The world of République is not just believable because of the graphics: the episodic story has been called one of the best on Android, and it isn’t a claim without foundation. You control Hope, a mysterious woman trapped in a dystopian totalitarian state. That’s as much as you should know about before jumping in, because the rich character development (told through high-quality voice-acting) is something to experience first hand. The game itself features stealth action with simple touch-and-go controls, and a lot of puzzles, like the typical hacking mini-games found in most videogames of today.
A popular entry in a popular series, Modern Combat 5 takes the first-person shooter formula of console franchises like Call of Duty or Battlefield and translates it to a mobile game. And the result is surprisingly effective. The game controls well enough for a touchscreen, and with a good joystick you’ll feel right at home. There’s plenty of content for you to enjoy, from a campaign that is surprisingly lengthy for a mobile game, to a fleshed out multiplayer with all the right modes and enough maps to keep you busy.
The game looks very good too, and at a distance (or after some alcohol) it could pass off as an actual console shooter. There’s debris shooting off walls and columns, blood spattering off bad guys, bullet trails and muzzle flashes lighting up the battlefield, and meaty gun sounds to make you feel right in battle. There’s some (unoriginal) set-pieces that will make you doubt you are playing it on a phone. But don’t expect a good story out of this game, or the insane amounts of customizations found in console shooters. You’ll find the skeleton of your favorite FPS, and some neat extras. It’s not a replacement for any of your favourite killing-simulators, but if you adjust the scale to a mobile game you’ll walk out impressed that such a package can be offered on a 8.5mm thick phone.
This game is a personal favourite on all platforms. If you want a well made game, that is fun, interesting, deep, and offers content for weeks, Terraria has you covered. The essence could be summarized as a “2D Minecraft”, but it goes beyond that. Its got RPG elements, not in the form of levels but gear progress. You make or find increasingly superior weapons and items, and these can get crazy as well. If you ever wanted to kill Cthulhu’s eyeball by shooting it down with bees, you can do so. Or shoot rockets at a wall of flesh while escaping through hell by grappling with hooks or flying with rocket-boots.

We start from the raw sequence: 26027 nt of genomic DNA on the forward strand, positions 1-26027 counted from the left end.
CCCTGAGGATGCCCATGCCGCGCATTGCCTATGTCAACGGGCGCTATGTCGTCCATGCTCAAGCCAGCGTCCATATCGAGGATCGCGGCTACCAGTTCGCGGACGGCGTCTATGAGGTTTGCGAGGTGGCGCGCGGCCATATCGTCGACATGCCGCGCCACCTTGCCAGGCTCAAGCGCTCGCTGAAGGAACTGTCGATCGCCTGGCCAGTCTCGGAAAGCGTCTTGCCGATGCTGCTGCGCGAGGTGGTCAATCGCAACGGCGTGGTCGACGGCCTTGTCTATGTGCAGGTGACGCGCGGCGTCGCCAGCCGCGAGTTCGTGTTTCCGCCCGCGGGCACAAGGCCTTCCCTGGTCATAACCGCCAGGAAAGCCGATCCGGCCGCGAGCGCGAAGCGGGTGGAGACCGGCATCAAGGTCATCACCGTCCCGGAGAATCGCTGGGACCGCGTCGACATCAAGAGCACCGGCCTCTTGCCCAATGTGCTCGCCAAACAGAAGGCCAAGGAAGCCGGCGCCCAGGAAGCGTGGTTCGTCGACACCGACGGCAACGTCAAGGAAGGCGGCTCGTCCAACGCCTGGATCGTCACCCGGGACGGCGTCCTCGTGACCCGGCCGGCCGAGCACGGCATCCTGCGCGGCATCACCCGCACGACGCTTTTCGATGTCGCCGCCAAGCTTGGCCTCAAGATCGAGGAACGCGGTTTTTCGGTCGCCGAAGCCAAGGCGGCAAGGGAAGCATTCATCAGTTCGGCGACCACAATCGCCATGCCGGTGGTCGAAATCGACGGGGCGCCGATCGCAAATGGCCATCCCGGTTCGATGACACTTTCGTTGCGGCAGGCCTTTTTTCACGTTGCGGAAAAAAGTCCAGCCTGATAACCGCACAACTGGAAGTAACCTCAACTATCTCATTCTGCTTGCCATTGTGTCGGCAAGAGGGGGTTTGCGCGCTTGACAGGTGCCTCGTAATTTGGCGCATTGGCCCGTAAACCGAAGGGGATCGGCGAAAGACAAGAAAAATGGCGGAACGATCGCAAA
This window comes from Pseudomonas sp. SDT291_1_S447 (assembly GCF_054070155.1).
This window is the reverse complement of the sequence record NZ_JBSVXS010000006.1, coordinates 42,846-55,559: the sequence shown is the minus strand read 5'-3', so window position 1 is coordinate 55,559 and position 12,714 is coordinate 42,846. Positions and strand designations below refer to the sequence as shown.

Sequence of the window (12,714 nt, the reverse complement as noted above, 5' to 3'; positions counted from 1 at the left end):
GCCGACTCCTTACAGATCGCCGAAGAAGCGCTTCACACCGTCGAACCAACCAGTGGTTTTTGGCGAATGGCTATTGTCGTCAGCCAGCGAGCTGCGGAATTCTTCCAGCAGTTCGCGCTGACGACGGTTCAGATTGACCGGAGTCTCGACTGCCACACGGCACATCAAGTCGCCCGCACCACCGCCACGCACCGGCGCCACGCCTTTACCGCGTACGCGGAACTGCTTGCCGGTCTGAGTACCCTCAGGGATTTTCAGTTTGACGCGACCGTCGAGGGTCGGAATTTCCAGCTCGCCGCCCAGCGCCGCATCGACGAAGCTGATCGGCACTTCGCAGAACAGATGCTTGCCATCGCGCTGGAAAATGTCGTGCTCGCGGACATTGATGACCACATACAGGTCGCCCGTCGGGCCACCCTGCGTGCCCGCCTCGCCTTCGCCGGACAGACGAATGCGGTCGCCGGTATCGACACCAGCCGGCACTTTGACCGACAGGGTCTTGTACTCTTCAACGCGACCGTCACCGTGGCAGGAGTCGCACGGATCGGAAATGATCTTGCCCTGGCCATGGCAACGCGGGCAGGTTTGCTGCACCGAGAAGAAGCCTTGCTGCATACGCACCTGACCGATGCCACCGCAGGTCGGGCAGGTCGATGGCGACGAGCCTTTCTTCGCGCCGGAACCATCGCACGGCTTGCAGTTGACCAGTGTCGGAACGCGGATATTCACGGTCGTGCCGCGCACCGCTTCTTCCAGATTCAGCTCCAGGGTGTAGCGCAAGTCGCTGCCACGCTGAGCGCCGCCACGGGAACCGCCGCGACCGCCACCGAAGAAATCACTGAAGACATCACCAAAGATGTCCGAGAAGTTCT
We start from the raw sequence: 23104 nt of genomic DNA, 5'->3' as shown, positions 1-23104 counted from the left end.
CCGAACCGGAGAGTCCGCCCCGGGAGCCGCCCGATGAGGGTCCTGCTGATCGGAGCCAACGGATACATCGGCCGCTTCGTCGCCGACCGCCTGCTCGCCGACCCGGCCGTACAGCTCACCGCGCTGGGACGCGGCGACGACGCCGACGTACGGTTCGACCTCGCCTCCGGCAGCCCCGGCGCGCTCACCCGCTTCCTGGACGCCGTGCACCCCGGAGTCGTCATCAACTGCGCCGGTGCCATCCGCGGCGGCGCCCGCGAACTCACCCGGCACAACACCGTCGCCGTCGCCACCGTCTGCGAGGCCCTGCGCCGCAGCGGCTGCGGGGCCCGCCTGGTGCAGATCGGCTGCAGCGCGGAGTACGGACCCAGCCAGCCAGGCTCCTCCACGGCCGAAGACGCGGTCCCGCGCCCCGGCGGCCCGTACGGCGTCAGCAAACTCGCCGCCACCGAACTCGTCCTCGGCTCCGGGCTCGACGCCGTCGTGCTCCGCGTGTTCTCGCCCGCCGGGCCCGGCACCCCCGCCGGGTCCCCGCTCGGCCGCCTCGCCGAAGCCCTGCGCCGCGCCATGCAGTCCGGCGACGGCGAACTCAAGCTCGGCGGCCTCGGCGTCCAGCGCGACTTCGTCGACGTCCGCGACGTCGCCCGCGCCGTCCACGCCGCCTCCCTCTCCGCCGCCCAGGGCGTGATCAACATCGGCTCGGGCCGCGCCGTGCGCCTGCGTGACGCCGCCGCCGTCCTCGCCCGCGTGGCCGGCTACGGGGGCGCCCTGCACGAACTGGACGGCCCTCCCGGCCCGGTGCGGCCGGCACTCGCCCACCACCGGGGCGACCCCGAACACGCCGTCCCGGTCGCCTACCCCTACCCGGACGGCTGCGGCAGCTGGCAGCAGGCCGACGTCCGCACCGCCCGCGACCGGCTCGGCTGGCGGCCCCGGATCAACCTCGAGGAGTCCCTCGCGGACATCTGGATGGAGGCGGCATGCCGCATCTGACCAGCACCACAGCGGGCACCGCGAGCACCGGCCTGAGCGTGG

The game runs fantastically and looks very sharp. Pixel graphics are by no means a technical stress test to today’s phones, but the aesthetics deserve merit for being very consistent and strangely appealing after a while. The game can sink you in like only these sorts of games can, and with local multiplayer you can double, triple or quadruple the fun and craft your own town with your buddies. Keep in mind, this game is available on other platforms, and it is most certainly a more pleasant experience on PC due to some extra content and better controls. But considering this behemoth of content can fit within your phone, it deserves a spot on this list for one-upping the typical Android game.
There’s many more titles that give you a quality experience on Android, so any list explaining all of them would be too large to fit on this article. The Grand Theft Auto ported games deserve a mention for offering loads of content and endless shenanigans in relatively realistic and immersive game-worlds. Games like Dead Trigger 2 have great graphics, and while the content is repetitive, you could play it for a long while. Dead Space is a thrilling and scary horror ride with very good atmosphere and a campaign that will keep you busy for enough hours to warrant the price. Godfire features some amazing graphics and a good combat system to take on the more complex action focused RPGs. Dungeon Hunter 4 will satisfy those of you hungry for Diablo-like repetitive gear grinding, but the IAP severely limit the game.
Hopefully Android games can keep improving at the rate we’ve seen them evolve. The newer processors in the latest phones could, in theory, push the limits of graphics and game physics higher for increasingly realistic or technically-impressive games. The constant jumps in resolution mitigate the performance boosts, however, and with the middle-range phone becoming more prominent, we might see graphics in Android decelerate in their evolution (but most likely never stop improving, and certainly not soon) as developers choose to cater to the bigger market.
But the better graphics are only an aspect of what separates mobile gaming with its more mature cousins. The experience also encompasses gameplay, story, scope, quality, complexity or depth, and content or replayability. And many of these other factors are not focused on by those who just want to create the modern day slot-machine to keep everyone hooked into feeding the app more and more transactions.
These games show that there is not only a market and demand for these games, but that they can also be legitimately entertaining and successful products. There’s room in the mobile industry for all sorts of games, and with the millions of smartphone users around the globe, there is a spreading platform to deliver games to. Hopefully we’ll see a rich and diverse ecosystem of games, and consumers show that a neatly made or inspired game can still be a successful endeavour, even if more of a gamble than putting out another one named something like “Angry Call of Trigger Duty in Modern Asphalt Racing 4″.